His use of a fake voice as he impersonated “Donati,” whose actual body had been shoved into a cupboard, was well-judged. There was a real chill when he dropped into his natural bass-baritone to deed himself Donati’s mansion, mill and mule.

For this occasion, Pacific Opera Project assembled a 55-piece orchestra. It was led flawlessly by conductor Josh Horsch but was perhaps not musically prominent enough, seated to the right of the set with only a few instruments slightly visible. There are decent-sized orchestral passages in the Puccini and of course, a major selling point of Ravel is his orchestration. This deserved to be heard to greater advantage than was possible with the orchestra hidden half-way offstage. On the other hand, there were compensating benefits.

It was possible to concentrate on the excellence of vocal ensemble and appreciate “Schicchi’s” straight-play kind of energy and the cast’s creation of fantasy in “L’Enfant” out of what was essentially a realistic setting. And who knew that Ravel’s work demands a large orchestra, without prior study beforehand? The work’s opening fourths and fifths were effectively archaic without the second oboe. In other moments it was obvious that the score had been well-arranged.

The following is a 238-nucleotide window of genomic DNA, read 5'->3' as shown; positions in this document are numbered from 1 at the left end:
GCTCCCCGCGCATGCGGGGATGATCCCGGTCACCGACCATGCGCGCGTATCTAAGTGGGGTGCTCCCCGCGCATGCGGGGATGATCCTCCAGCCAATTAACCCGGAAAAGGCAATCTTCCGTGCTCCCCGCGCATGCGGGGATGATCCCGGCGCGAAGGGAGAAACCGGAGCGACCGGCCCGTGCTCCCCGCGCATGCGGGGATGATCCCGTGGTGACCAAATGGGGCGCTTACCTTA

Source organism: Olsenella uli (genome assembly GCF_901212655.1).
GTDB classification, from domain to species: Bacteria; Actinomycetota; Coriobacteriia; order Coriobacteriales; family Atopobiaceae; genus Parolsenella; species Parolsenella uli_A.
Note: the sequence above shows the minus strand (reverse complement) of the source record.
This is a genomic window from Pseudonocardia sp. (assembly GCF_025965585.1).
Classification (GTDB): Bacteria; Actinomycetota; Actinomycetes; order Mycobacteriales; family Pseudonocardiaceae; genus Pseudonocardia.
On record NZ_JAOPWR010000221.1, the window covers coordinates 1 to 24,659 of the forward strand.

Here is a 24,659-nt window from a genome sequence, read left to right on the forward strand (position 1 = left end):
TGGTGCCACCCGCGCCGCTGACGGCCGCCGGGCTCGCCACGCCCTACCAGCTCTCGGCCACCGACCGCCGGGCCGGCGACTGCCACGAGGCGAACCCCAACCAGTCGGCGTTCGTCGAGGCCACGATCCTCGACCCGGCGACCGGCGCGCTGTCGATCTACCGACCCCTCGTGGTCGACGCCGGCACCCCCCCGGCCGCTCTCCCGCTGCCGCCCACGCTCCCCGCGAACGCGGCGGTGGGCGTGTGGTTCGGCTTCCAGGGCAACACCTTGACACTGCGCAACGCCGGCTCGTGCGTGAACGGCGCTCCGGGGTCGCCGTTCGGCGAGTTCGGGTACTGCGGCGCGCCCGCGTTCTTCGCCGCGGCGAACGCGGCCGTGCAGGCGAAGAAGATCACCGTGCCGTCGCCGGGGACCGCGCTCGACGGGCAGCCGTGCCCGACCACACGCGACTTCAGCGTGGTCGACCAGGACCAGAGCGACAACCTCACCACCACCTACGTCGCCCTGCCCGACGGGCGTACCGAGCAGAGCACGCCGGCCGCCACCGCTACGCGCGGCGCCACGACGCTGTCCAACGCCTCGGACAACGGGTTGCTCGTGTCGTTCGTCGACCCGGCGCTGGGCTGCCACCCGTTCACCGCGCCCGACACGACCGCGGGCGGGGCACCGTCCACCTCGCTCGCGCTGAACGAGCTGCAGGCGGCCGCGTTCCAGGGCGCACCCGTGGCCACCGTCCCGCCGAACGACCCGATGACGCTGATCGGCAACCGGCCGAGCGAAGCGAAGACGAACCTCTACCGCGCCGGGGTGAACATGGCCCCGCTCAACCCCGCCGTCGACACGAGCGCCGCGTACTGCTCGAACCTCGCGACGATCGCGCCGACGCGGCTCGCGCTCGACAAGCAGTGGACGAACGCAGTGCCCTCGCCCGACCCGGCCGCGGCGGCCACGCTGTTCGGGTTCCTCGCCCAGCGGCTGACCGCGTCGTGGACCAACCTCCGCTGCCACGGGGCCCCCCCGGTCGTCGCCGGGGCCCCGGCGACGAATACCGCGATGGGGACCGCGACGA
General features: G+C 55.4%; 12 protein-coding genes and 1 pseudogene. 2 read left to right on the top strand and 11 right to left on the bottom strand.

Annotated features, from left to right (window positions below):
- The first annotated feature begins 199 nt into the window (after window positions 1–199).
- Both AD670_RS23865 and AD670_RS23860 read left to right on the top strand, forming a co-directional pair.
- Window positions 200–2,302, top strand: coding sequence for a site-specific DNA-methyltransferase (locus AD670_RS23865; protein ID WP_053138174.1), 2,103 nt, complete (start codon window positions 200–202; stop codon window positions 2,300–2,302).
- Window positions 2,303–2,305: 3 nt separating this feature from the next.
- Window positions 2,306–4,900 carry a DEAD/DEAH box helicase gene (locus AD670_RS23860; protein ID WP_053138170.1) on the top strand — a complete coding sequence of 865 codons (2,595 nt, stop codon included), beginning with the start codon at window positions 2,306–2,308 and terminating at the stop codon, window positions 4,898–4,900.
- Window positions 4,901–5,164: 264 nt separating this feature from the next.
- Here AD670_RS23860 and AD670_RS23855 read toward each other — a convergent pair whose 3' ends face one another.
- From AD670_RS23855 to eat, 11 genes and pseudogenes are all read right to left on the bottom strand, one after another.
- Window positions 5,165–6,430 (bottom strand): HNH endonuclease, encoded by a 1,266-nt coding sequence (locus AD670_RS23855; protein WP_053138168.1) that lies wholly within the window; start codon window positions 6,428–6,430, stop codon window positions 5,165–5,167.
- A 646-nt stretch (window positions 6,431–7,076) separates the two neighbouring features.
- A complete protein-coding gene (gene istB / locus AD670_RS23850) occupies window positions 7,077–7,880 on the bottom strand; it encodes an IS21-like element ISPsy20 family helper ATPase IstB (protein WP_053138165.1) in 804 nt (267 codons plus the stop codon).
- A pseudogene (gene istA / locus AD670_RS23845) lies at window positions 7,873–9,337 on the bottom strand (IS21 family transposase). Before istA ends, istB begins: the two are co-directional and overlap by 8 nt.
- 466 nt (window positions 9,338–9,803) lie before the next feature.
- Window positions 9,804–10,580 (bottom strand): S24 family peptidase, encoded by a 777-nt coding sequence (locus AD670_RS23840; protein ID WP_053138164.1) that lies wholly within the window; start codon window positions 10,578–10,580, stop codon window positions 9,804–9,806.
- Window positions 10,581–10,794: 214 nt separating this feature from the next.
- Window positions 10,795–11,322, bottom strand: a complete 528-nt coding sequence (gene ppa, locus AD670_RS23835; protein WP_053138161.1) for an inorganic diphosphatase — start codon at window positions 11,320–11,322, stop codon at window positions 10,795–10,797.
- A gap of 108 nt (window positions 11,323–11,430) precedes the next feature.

The Link

In Josh Shaw’s conception both these operas are linked by being seen through the eyes of Gherardino, the youngest member of the Donati clan. It is 1955 and Shaw imagines that the young boy in “Schicchi’s” Florence goes home to France with his family, and there, in a tantrum, torments all the toys, household items and denizens of the family garden to such an extent that they take revenge on him.

But more: Gherardino sees in all these “objects” the relatives he has only recently seen at Donati’s deathbed. Thus, some clever role doublings after interval.

Joel Balzun, Betto in “Gianni Schicchi,” is a wonderfully hysterical Clock come to life in “L’Enfant.” Robert Norman, Gherardo in the earlier work, is a hilariously pugnacious teapot. Sharmay Musacchio who played “Schicchi’s” Zita and E. Scott Levin the title role in the first half have their comic moment as Ravel’s two cats mewling and meowing their way through the comical cat duet.

Michelle Drever conjured a spectacular sense of Fire with her clean, clear coloratura. Kimberly Sogioka made up for the minuteness of her role as Gherardino in “Schicchi” by carrying the lion’s share of the load incarnated as Ravel’s “Enfant.” She also provided this work’s particular center of gravity in her delivery of the child’s “Toi, le coeur de la rose,” but of course in “L’Enfant” she delivers this moment of gravity amid some extremes of childish hysterics.

Shaw basically used the same set for “L’Enfant” as he had for “Schicchi,” the only exception being an opening-up to reveal the garden in Ravel’s second scene. Donati’s bedroom and deathbed essentially became Gherardino’s bedroom. It was quite some achievement on behalf of the creative team and cast to turn this realistic 1950s domestic scene into Ravel’s magical world but that’s what happened.

At first glance, “Gianni Schicchi” and “L’Enfant et les sortilèges” might not seem to go together. There are similarities – elliptical melodies, a central vocal number, for instance – but overall these two works did what they would do in a well-programmed concert: different visions from 1917, they spoke interestingly to each other.